Results 1 to 12 of 12
  1. #1
    mtbr member
    Reputation: shwinn8's Avatar
    Join Date
    Feb 2006
    Posts
    1,913

    soft grips vs. hard grips?

    after a few runs down the mountain my hands hurt. a guy i was riding with said it's because i have soft grips and i'm squeezing harder to get a good grip on the bars. he suggested i get harder grips and it would reduce how hard i grip the bars...

    ?? any suggestions, or other input?
    '11 Jedi
    '01 Straight8
    '01Rocket88< ran over it.. always do a full walk around!
    '00 Homegrown

  2. #2
    Pivotal figure
    Reputation: kenbentit's Avatar
    Join Date
    Jan 2003
    Posts
    5,751
    I find that the overall thickness has more impact on my hands than the rubber compound. Too thin and I get blisters (hands kinda float around), too thick and I get fatigue (can't grip properly or reach the brakes without effort).
    Desert Sunset Calls/Upward, Pain, Perseverance/Welcome Solitude

  3. #3
    Grinder
    Reputation: nogod's Avatar
    Join Date
    May 2009
    Posts
    337
    wear padded gloves
    Quote Originally Posted by a stoned guy with a beer in his hand eyeballing your sisters bike
    "i fit my bike to fit me;not for looks...nice did you buy that bike from jc whitney?" Stoner Island 1984

  4. #4
    mtbr member
    Reputation:
    Join Date
    Jun 2009
    Posts
    703
    Quote Originally Posted by kenbentit
    I find that the overall thickness has more impact on my hands than the rubber compound. Too thin and I get blisters (hands kinda float around), too thick and I get fatigue (can't grip properly or reach the brakes without effort).
    I found the same thing with thicker grips. My hands would get fatigued faster. I haven't had any issues with the thinner grips that I run, but maybe they just aren't that thin. I've had really good luck with the ODI Ruffian grips, FWIW.

  5. #5
    I could gap that.
    Reputation:
    Join Date
    Jul 2008
    Posts
    462
    It's typically the thickness of the rubber of the grip and not the compound itself. I was having the same problem. Was using the Specialized Thin lock on grip and I was getting major blisters and my knuckles would be sore after a while. Switched to the ODI Rogue and haven't had any problems since.
    Demo 8
    P1
    http://www.chainsmokeracing.net/
    Sponsors: Twenty6, ODI, Elka, Crank Bros, Sixsixone, Azonic, Specialized

  6. #6
    mtbr member
    Reputation:
    Join Date
    Jun 2009
    Posts
    703
    Definitely try them out before you buy if possible. Although not a major investment, $20-$30 for grips a couple of times can add up. It really comes down to personal preference and your anatomy/size and shape of your hands. I found that for me the Rogues were a little too thick compared with the Ruffians. I have ridden on both. I ended up putting the Rogues on my wife's bike and she seems content with them. Not sure she would be able to tell the difference at this point.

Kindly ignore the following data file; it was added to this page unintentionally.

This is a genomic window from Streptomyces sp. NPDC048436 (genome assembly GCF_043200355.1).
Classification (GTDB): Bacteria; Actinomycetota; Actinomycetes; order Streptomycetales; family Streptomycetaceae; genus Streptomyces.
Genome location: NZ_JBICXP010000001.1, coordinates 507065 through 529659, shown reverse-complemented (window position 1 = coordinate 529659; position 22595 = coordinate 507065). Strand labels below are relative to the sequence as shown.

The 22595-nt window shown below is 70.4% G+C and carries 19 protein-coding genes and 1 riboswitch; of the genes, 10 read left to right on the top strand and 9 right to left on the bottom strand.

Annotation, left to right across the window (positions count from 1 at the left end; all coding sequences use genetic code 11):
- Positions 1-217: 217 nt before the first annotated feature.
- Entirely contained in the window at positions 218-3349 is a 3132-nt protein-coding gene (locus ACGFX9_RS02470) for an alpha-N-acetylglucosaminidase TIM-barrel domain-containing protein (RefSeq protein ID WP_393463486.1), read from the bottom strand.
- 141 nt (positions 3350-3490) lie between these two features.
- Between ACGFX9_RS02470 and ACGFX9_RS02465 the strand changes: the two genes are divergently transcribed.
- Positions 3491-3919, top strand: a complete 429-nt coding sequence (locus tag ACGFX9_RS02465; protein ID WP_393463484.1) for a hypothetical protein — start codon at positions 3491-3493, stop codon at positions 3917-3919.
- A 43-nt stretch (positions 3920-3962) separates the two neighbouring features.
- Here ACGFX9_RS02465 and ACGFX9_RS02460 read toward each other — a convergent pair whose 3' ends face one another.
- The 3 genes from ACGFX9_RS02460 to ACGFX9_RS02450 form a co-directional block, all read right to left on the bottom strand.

7. #7
    mtbr member
    Reputation: shwinn8's Avatar
    Join Date
    Feb 2006
    Posts
    1,913
    thank you all for the advice, i'll have to do some shopping
    '11 Jedi
    '01 Straight8
    '01Rocket88< ran over it.. always do a full walk around!
    '00 Homegrown

  8. #8
    mtbr member
    Reputation:
    Join Date
    Jan 2004
    Posts
    1,070
    Most hand pain goes away with more experience. As you get more comfortable on the bike, you won't squeeze the grips, and you will start anticipating the jolts and picking smoother lines.

    That said, there are two grips that work very well: ODI lock-on Ruffians for smaller hands, and Rogues for larger hands. I run unpadded XL motocross gloves (absolutely cannot stand padded gloves) and Rogue grips.

  9. #9
    mtbr member
    Reputation:
    Join Date
    Oct 2011
    Posts
    188
    so what the guy said before

    im the stage of learning to jump and trail ride stuff

    i think its got more to do with how tense you're body is

    i found the more relaxed you are the less have soft girp or firm grips is going to matter

    i have found in sports that technique is about over half of it have good technique you dont have to worry

  10. #10
    mtbr member
    Reputation: freeriderB's Avatar
    Join Date
    Jan 2004
    Posts
    1,560
    put one grip on the left...and a different one on the right.
    take a few runs to see which feels better.

    my experience led to thinner grips (I've tried EVERY ODI)
    I think my last choice were the Chargers...I think Lizard Skins makes them. Just like ODI.

    As for gloves. I run them TIGHT. Baggie and loose fitting gloves cause friction, and the constant sliding back and forth with sweaty hands will cause blisters.

    Try adjusting your bar too. A little tweak makes a big difference on how you grip, and the overall tension placed on your fingers, hands, wrists, forearms...etc...

  11. #11
    mtbr member
    Reputation:
    Join Date
    Jun 2008
    Posts
    1,159
    ESI grips. They are not the longest lasting, but they are comfortable as hell, and great against numbness.

  12. #12
    mtbr member
    Reputation: Calhoun's Avatar
    Join Date
    Nov 2008
    Posts
    1,760
    Quote Originally Posted by morandi View Post
    ESI grips. They are not the longest lasting, but they are comfortable as hell, and great against numbness.
    second that. throw some of these on the bar ends and the grips won't get shredded as fast.

    Name:  images.jpg
Views: 1098
Size:  7.3 KB
    "Mi amor Nuevo Miércoles!"

    -cabra cadabra

Posting Permissions

  • You may not post new threads
  • You may not post replies
  • You may not post attachments
  • You may not edit your posts
  •